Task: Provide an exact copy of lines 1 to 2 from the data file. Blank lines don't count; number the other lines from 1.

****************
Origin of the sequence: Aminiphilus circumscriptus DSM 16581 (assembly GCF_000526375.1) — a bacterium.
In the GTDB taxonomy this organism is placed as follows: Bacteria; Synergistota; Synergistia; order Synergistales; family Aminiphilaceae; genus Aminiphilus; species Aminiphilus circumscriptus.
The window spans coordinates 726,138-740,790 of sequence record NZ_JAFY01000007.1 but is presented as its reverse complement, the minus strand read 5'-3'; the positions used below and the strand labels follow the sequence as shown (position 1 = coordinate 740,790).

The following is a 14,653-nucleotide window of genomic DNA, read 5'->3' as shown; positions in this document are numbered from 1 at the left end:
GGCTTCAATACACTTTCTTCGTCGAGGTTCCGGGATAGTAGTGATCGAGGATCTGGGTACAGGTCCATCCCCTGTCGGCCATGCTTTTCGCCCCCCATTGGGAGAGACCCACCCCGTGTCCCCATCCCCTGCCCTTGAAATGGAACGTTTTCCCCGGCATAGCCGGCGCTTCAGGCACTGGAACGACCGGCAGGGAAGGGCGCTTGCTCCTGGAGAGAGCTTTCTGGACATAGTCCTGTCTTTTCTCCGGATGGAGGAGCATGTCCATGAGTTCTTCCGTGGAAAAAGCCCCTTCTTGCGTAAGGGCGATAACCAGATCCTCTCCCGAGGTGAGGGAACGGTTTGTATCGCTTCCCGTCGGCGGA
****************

Origin of the sequence: Aminiphilus circumscriptus DSM 16581 (assembly GCF_000526375.1) — a bacterium.
In the GTDB taxonomy this organism is placed as follows: Bacteria; Synergistota; Synergistia; order Synergistales; family Aminiphilaceae; genus Aminiphilus; species Aminiphilus circumscriptus.